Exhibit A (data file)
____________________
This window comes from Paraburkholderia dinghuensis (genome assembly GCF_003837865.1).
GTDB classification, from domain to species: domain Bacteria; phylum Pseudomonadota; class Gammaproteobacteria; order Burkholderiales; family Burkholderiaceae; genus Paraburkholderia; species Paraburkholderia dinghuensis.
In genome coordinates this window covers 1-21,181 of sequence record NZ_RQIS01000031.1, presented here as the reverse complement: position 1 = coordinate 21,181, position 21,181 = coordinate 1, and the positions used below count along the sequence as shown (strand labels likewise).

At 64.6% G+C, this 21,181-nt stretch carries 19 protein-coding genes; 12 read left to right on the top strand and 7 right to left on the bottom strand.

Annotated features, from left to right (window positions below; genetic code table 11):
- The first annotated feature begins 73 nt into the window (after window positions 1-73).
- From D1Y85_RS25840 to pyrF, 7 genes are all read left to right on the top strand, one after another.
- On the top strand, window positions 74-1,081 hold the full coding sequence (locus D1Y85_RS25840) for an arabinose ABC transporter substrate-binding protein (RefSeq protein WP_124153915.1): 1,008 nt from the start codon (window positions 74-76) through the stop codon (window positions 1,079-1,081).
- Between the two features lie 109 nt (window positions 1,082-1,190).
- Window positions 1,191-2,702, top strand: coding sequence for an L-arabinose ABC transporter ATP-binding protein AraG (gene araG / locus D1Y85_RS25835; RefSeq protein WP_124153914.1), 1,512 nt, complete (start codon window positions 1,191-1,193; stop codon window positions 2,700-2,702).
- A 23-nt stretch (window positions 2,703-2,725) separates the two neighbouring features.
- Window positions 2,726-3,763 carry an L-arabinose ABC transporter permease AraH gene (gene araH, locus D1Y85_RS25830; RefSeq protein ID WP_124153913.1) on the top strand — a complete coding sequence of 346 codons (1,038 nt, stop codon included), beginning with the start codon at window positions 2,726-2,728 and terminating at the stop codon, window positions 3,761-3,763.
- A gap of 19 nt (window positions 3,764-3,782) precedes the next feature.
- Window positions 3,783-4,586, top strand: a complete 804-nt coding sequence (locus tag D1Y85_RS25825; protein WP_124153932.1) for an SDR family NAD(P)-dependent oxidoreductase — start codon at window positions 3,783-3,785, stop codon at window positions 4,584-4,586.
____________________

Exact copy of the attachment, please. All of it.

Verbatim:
This window comes from Paraburkholderia dinghuensis (genome assembly GCF_003837865.1).
GTDB classification, from domain to species: domain Bacteria; phylum Pseudomonadota; class Gammaproteobacteria; order Burkholderiales; family Burkholderiaceae; genus Paraburkholderia; species Paraburkholderia dinghuensis.
In genome coordinates this window covers 1-21,181 of sequence record NZ_RQIS01000031.1, presented here as the reverse complement: position 1 = coordinate 21,181, position 21,181 = coordinate 1, and the positions used below count along the sequence as shown (strand labels likewise).

At 64.6% G+C, this 21,181-nt stretch carries 19 protein-coding genes; 12 read left to right on the top strand and 7 right to left on the bottom strand.

Annotated features, from left to right (window positions below; genetic code table 11):
- The first annotated feature begins 73 nt into the window (after window positions 1-73).
- From D1Y85_RS25840 to pyrF, 7 genes are all read left to right on the top strand, one after another.
- On the top strand, window positions 74-1,081 hold the full coding sequence (locus D1Y85_RS25840) for an arabinose ABC transporter substrate-binding protein (RefSeq protein WP_124153915.1): 1,008 nt from the start codon (window positions 74-76) through the stop codon (window positions 1,079-1,081).
- Between the two features lie 109 nt (window positions 1,082-1,190).
- Window positions 1,191-2,702, top strand: coding sequence for an L-arabinose ABC transporter ATP-binding protein AraG (gene araG / locus D1Y85_RS25835; RefSeq protein WP_124153914.1), 1,512 nt, complete (start codon window positions 1,191-1,193; stop codon window positions 2,700-2,702).
- A 23-nt stretch (window positions 2,703-2,725) separates the two neighbouring features.
- Window positions 2,726-3,763 carry an L-arabinose ABC transporter permease AraH gene (gene araH, locus D1Y85_RS25830; RefSeq protein ID WP_124153913.1) on the top strand — a complete coding sequence of 346 codons (1,038 nt, stop codon included), beginning with the start codon at window positions 2,726-2,728 and terminating at the stop codon, window positions 3,761-3,763.
- A gap of 19 nt (window positions 3,764-3,782) precedes the next feature.
- Window positions 3,783-4,586, top strand: a complete 804-nt coding sequence (locus tag D1Y85_RS25825; protein WP_124153932.1) for an SDR family NAD(P)-dependent oxidoreductase — start codon at window positions 3,783-3,785, stop codon at window positions 4,584-4,586.